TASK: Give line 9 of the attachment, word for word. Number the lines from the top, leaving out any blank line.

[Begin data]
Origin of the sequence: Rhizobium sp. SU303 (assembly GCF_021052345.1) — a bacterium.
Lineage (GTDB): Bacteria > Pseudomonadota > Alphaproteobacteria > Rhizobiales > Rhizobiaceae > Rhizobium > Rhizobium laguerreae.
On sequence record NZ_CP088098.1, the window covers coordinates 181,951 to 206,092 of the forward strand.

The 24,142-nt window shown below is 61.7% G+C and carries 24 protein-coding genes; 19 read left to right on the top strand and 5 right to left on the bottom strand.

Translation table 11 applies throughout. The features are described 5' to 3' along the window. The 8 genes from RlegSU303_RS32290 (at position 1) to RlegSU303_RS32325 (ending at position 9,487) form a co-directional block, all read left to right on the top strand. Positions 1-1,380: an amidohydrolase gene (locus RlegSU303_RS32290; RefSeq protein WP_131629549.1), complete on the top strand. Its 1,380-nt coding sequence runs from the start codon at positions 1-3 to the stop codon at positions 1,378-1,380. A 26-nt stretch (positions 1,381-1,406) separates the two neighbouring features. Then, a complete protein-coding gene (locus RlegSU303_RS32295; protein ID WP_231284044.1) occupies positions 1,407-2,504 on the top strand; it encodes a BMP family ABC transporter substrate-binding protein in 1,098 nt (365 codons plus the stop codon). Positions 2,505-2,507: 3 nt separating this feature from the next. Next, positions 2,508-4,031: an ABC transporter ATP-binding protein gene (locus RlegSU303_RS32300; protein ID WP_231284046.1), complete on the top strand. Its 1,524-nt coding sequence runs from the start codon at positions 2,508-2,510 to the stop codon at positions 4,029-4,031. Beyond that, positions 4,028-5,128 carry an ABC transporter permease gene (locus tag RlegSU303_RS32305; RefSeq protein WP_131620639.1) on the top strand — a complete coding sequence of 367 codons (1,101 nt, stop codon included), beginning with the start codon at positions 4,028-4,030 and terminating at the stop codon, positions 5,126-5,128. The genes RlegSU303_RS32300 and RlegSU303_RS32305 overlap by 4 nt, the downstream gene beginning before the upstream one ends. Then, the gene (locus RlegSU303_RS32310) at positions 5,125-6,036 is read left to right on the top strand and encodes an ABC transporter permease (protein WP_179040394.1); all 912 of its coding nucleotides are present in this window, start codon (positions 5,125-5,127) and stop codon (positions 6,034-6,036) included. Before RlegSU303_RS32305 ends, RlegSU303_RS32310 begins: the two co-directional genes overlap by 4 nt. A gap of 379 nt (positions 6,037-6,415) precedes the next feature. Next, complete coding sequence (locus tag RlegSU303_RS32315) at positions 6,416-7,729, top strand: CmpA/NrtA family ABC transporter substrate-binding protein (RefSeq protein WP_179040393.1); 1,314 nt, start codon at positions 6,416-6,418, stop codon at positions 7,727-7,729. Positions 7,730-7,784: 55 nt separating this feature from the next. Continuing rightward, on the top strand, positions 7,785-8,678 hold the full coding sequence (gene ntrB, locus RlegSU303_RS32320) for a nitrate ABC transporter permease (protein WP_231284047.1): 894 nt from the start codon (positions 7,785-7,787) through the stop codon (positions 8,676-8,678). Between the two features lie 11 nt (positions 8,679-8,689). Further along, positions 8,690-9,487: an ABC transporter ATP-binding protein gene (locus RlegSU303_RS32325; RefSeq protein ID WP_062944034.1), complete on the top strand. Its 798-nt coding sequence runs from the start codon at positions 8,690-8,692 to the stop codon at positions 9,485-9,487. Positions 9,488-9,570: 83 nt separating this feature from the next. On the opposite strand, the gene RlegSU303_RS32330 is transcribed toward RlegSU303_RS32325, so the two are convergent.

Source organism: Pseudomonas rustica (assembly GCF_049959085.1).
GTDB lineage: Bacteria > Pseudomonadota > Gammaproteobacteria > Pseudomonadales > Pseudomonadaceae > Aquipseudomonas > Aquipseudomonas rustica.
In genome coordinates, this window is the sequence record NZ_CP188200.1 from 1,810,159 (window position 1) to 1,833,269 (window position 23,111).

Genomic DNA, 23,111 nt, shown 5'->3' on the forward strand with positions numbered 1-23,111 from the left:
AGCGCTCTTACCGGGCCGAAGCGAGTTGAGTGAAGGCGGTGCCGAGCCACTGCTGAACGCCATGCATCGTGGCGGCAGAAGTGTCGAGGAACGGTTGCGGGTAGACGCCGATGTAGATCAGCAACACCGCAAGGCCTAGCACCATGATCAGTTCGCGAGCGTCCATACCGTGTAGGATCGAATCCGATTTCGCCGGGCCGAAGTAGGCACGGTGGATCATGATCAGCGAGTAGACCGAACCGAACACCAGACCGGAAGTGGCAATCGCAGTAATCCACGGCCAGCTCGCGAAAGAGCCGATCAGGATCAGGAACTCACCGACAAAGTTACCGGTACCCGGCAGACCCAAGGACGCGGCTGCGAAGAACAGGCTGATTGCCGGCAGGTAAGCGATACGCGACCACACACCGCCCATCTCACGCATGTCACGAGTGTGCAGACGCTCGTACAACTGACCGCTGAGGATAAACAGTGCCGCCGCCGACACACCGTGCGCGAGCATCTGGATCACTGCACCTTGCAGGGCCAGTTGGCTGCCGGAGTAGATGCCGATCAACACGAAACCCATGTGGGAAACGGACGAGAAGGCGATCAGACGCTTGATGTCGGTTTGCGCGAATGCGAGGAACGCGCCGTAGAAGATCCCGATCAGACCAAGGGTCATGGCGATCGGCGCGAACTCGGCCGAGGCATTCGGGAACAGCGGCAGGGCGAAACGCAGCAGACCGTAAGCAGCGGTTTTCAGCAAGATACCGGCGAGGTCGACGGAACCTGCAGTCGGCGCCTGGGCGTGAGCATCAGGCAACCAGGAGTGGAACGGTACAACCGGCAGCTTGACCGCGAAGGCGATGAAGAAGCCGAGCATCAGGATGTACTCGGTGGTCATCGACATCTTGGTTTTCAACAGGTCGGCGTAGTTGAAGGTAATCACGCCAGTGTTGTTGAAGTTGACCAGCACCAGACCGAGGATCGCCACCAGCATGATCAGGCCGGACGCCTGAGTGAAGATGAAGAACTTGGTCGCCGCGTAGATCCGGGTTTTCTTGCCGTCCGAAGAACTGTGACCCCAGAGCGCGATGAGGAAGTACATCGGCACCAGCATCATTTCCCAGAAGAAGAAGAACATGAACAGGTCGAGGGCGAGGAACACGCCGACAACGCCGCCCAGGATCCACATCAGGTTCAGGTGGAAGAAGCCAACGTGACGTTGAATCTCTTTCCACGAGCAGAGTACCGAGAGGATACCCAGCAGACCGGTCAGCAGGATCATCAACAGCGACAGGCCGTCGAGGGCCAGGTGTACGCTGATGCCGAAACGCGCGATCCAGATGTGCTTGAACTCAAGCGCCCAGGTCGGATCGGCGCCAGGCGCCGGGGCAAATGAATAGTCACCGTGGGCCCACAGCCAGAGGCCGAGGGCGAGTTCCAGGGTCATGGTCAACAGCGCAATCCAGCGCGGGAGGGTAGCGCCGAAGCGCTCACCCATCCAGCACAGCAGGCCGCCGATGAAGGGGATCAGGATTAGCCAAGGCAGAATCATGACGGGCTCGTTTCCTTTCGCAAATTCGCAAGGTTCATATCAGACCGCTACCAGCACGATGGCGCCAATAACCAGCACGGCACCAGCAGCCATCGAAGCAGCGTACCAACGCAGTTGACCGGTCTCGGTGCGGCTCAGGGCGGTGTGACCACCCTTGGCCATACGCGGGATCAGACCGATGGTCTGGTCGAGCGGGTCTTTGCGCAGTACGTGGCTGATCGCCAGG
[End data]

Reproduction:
Genomic DNA, 23,111 nt, shown 5'->3' on the forward strand with positions numbered 1-23,111 from the left: